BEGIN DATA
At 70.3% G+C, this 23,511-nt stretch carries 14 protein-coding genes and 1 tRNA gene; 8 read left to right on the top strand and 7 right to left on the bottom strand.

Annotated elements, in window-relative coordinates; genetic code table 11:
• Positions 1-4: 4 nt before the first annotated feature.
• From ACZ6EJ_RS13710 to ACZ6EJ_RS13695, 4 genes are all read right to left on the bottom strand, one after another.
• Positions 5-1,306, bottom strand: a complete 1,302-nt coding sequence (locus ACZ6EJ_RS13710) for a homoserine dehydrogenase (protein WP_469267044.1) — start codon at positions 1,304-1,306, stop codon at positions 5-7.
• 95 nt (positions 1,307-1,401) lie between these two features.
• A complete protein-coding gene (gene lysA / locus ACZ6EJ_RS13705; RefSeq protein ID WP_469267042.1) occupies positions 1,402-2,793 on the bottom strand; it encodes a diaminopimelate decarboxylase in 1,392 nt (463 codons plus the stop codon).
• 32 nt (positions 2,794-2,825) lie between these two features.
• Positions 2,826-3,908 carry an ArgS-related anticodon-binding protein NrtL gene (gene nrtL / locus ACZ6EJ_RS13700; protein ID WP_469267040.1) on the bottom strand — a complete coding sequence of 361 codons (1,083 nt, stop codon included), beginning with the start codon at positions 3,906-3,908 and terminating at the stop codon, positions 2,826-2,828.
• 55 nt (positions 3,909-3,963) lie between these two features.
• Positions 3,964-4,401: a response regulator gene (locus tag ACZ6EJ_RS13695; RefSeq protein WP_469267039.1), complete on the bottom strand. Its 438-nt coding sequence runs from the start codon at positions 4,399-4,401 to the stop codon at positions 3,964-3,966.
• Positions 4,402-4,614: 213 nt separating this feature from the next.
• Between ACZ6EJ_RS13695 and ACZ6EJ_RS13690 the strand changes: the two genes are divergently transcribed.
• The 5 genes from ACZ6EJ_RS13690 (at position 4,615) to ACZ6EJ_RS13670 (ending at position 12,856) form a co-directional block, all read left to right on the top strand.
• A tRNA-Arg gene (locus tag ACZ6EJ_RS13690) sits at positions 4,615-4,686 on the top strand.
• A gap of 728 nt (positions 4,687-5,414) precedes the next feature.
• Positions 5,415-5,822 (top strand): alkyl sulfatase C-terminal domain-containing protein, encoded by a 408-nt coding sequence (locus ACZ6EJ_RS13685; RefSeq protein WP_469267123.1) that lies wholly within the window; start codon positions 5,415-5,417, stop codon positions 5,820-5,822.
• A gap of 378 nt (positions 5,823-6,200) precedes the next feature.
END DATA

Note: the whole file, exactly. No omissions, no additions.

At 70.3% G+C, this 23,511-nt stretch carries 14 protein-coding genes and 1 tRNA gene; 8 read left to right on the top strand and 7 right to left on the bottom strand.

Annotated elements, in window-relative coordinates; genetic code table 11:
• Positions 1-4: 4 nt before the first annotated feature.
• From ACZ6EJ_RS13710 to ACZ6EJ_RS13695, 4 genes are all read right to left on the bottom strand, one after another.
• Positions 5-1,306, bottom strand: a complete 1,302-nt coding sequence (locus ACZ6EJ_RS13710) for a homoserine dehydrogenase (protein WP_469267044.1) — start codon at positions 1,304-1,306, stop codon at positions 5-7.
• 95 nt (positions 1,307-1,401) lie between these two features.
• A complete protein-coding gene (gene lysA / locus ACZ6EJ_RS13705; RefSeq protein ID WP_469267042.1) occupies positions 1,402-2,793 on the bottom strand; it encodes a diaminopimelate decarboxylase in 1,392 nt (463 codons plus the stop codon).
• 32 nt (positions 2,794-2,825) lie between these two features.
• Positions 2,826-3,908 carry an ArgS-related anticodon-binding protein NrtL gene (gene nrtL / locus ACZ6EJ_RS13700; protein ID WP_469267040.1) on the bottom strand — a complete coding sequence of 361 codons (1,083 nt, stop codon included), beginning with the start codon at positions 3,906-3,908 and terminating at the stop codon, positions 2,826-2,828.
• 55 nt (positions 3,909-3,963) lie between these two features.
• Positions 3,964-4,401: a response regulator gene (locus tag ACZ6EJ_RS13695; RefSeq protein WP_469267039.1), complete on the bottom strand. Its 438-nt coding sequence runs from the start codon at positions 4,399-4,401 to the stop codon at positions 3,964-3,966.
• Positions 4,402-4,614: 213 nt separating this feature from the next.
• Between ACZ6EJ_RS13695 and ACZ6EJ_RS13690 the strand changes: the two genes are divergently transcribed.
• The 5 genes from ACZ6EJ_RS13690 (at position 4,615) to ACZ6EJ_RS13670 (ending at position 12,856) form a co-directional block, all read left to right on the top strand.
• A tRNA-Arg gene (locus tag ACZ6EJ_RS13690) sits at positions 4,615-4,686 on the top strand.
• A gap of 728 nt (positions 4,687-5,414) precedes the next feature.
• Positions 5,415-5,822 (top strand): alkyl sulfatase C-terminal domain-containing protein, encoded by a 408-nt coding sequence (locus ACZ6EJ_RS13685; RefSeq protein WP_469267123.1) that lies wholly within the window; start codon positions 5,415-5,417, stop codon positions 5,820-5,822.
• A gap of 378 nt (positions 5,823-6,200) precedes the next feature.